Nicola Sturgeon will today urge Theresa May to adopt a ‘plan B’ for the UK’s departure from the EU to ensure a potentially catastrophic no-deal scenario is avoided.
Theresa May has laid out her ‘plan A’ for Brexit. However – given that a large number of MPs are opposed to it, with suggestions the proposals would turn the UK into a “vassal” state, and the European Union doesn’t seem too keen either – having a plan B would appear eminently sensible.
So one can only hope that Nicola Sturgeon succeeds in her attempts to convince the Prime Minister to adopt one, when they meet in Edinburgh today.
Because, at the moment, a potentially catastrophic “no-deal” Brexit seems to be the only other option. Liam Fox, the International Trade Secretary, has gone so far as to say he believes the no-deal scenario is now the most likely one.
Such talk might be a negotiating tactic designed to make the EU believe we are prepared to live with that outcome and to quieten hardline Brexiteers, who appear to be actively in favour of what would be a wanton act of economic self-harm at a time when the country is still struggling with weak rates of growth after years of austerity.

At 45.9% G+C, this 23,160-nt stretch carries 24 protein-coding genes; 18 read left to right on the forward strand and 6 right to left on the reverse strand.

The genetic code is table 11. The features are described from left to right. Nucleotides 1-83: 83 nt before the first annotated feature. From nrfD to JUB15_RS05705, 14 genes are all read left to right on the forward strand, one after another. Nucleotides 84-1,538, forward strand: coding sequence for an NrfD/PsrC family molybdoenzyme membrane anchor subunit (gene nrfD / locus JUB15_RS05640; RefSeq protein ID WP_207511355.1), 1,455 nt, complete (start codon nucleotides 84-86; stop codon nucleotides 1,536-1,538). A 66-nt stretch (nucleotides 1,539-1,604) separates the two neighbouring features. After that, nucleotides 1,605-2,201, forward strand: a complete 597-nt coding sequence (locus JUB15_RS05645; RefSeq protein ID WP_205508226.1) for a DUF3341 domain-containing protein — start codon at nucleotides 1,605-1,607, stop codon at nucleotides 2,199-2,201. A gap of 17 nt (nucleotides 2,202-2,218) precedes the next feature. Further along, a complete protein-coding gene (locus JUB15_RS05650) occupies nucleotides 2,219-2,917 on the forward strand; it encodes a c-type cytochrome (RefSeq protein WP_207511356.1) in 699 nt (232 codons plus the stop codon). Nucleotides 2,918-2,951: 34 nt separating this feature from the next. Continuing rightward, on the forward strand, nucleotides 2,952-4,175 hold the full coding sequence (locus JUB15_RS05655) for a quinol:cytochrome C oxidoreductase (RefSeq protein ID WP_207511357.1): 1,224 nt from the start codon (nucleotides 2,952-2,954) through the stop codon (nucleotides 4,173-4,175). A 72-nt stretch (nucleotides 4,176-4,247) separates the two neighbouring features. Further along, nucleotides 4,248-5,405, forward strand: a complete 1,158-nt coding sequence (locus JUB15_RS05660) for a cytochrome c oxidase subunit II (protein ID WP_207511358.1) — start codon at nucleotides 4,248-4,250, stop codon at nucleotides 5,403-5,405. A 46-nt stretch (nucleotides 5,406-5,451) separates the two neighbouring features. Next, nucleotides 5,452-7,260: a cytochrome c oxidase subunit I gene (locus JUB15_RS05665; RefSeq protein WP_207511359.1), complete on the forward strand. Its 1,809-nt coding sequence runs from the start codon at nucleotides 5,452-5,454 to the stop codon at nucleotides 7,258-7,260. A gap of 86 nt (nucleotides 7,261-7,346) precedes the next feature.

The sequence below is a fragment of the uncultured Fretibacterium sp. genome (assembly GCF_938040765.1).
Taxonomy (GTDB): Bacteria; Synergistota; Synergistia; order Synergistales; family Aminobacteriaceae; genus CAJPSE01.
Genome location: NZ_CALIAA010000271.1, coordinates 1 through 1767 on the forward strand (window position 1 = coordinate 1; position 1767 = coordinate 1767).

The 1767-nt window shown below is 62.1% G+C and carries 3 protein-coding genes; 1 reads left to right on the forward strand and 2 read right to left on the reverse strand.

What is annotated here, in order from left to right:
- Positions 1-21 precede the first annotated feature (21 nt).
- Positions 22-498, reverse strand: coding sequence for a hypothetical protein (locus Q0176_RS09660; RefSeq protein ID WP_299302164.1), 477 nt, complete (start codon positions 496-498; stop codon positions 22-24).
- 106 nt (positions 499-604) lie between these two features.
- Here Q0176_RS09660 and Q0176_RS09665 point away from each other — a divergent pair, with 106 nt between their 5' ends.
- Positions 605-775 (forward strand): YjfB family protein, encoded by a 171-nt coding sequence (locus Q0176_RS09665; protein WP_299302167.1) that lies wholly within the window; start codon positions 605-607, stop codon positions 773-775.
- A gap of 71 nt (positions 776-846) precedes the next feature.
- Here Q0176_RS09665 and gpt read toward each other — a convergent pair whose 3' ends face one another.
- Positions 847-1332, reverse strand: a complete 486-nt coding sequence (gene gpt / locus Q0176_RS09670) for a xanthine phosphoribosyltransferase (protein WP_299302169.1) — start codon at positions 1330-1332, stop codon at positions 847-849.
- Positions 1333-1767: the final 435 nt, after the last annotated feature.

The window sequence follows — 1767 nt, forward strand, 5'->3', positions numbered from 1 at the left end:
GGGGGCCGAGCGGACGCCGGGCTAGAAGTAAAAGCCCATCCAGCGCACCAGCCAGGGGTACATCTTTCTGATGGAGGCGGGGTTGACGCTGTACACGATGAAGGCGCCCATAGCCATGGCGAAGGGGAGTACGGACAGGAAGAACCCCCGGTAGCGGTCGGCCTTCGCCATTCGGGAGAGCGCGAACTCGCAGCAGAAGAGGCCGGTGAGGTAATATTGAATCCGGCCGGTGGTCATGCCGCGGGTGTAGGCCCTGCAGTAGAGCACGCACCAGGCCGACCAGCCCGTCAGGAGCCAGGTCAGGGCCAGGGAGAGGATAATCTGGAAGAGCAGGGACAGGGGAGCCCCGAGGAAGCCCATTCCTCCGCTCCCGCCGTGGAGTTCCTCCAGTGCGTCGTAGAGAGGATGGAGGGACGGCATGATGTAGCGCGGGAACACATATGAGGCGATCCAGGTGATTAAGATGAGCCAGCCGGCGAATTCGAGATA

A no-deal Brexit cannot be allowed to become plan B by default. It would be much more sensible to accept that time has run out to achieve a bespoke deal that satisfies the UK and EU. Brexit could then either be delayed until a breakthrough can be achieved or it could take place as planned with the UK staying inside the Single Market and Customs Union. As The Scotsman has said before, this would still allow Britain to move further away from the EU at a later date – if it wanted to do so.
The First Minister was right to warn of the “very real risk” of a plunge off an economic cliff in March next year. The warnings from the business community – whose views are, in normal times, treated seriously by Conservative politicians – are increasing, with 44 per cent of Scottish firms saying the Brexit vote had already damaged their business, while just six per cent reported positive effects.
Hardline Brexiteers may wish to consider that if they oppose a Single Market Brexit – or a negotiated compromise if this can be achieved – and force the UK into a dangerous no-deal situation, many in Britain will come to the conclusion that a second referendum is vital to safeguard the national interest.
And so, in over-reaching, they may succeed only in bringing the whole Brexit project crashing down, which, of course, would actually be the best possible outcome.